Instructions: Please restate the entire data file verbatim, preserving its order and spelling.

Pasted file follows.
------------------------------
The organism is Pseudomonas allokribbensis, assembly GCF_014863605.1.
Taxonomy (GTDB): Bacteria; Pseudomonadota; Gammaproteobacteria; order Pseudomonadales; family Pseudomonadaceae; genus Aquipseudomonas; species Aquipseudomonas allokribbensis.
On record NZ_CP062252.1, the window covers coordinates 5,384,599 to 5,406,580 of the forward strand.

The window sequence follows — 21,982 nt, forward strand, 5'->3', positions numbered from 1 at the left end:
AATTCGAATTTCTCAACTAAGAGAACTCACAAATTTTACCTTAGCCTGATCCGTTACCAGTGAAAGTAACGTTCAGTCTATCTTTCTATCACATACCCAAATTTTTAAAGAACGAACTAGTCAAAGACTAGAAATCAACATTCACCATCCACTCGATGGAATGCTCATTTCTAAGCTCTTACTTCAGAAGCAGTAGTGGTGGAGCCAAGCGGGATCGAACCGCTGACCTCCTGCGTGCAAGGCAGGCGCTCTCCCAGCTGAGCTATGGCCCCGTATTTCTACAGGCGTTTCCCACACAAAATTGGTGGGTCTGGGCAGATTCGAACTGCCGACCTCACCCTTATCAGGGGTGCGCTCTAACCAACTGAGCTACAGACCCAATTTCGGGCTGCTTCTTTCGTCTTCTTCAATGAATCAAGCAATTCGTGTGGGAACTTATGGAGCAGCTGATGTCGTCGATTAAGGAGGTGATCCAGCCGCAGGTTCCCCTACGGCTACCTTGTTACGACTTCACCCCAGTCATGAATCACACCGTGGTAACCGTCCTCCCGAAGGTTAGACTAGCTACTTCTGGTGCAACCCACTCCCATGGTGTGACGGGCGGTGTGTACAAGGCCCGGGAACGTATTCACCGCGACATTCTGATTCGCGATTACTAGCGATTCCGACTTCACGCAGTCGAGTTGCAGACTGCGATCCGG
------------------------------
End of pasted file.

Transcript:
The organism is Pseudomonas allokribbensis, assembly GCF_014863605.1.
Taxonomy (GTDB): Bacteria; Pseudomonadota; Gammaproteobacteria; order Pseudomonadales; family Pseudomonadaceae; genus Aquipseudomonas; species Aquipseudomonas allokribbensis.
On record NZ_CP062252.1, the window covers coordinates 5,384,599 to 5,406,580 of the forward strand.

The window sequence follows — 21,982 nt, forward strand, 5'->3', positions numbered from 1 at the left end:
AATTCGAATTTCTCAACTAAGAGAACTCACAAATTTTACCTTAGCCTGATCCGTTACCAGTGAAAGTAACGTTCAGTCTATCTTTCTATCACATACCCAAATTTTTAAAGAACGAACTAGTCAAAGACTAGAAATCAACATTCACCATCCACTCGATGGAATGCTCATTTCTAAGCTCTTACTTCAGAAGCAGTAGTGGTGGAGCCAAGCGGGATCGAACCGCTGACCTCCTGCGTGCAAGGCAGGCGCTCTCCCAGCTGAGCTATGGCCCCGTATTTCTACAGGCGTTTCCCACACAAAATTGGTGGGTCTGGGCAGATTCGAACTGCCGACCTCACCCTTATCAGGGGTGCGCTCTAACCAACTGAGCTACAGACCCAATTTCGGGCTGCTTCTTTCGTCTTCTTCAATGAATCAAGCAATTCGTGTGGGAACTTATGGAGCAGCTGATGTCGTCGATTAAGGAGGTGATCCAGCCGCAGGTTCCCCTACGGCTACCTTGTTACGACTTCACCCCAGTCATGAATCACACCGTGGTAACCGTCCTCCCGAAGGTTAGACTAGCTACTTCTGGTGCAACCCACTCCCATGGTGTGACGGGCGGTGTGTACAAGGCCCGGGAACGTATTCACCGCGACATTCTGATTCGCGATTACTAGCGATTCCGACTTCACGCAGTCGAGTTGCAGACTGCGATCCGG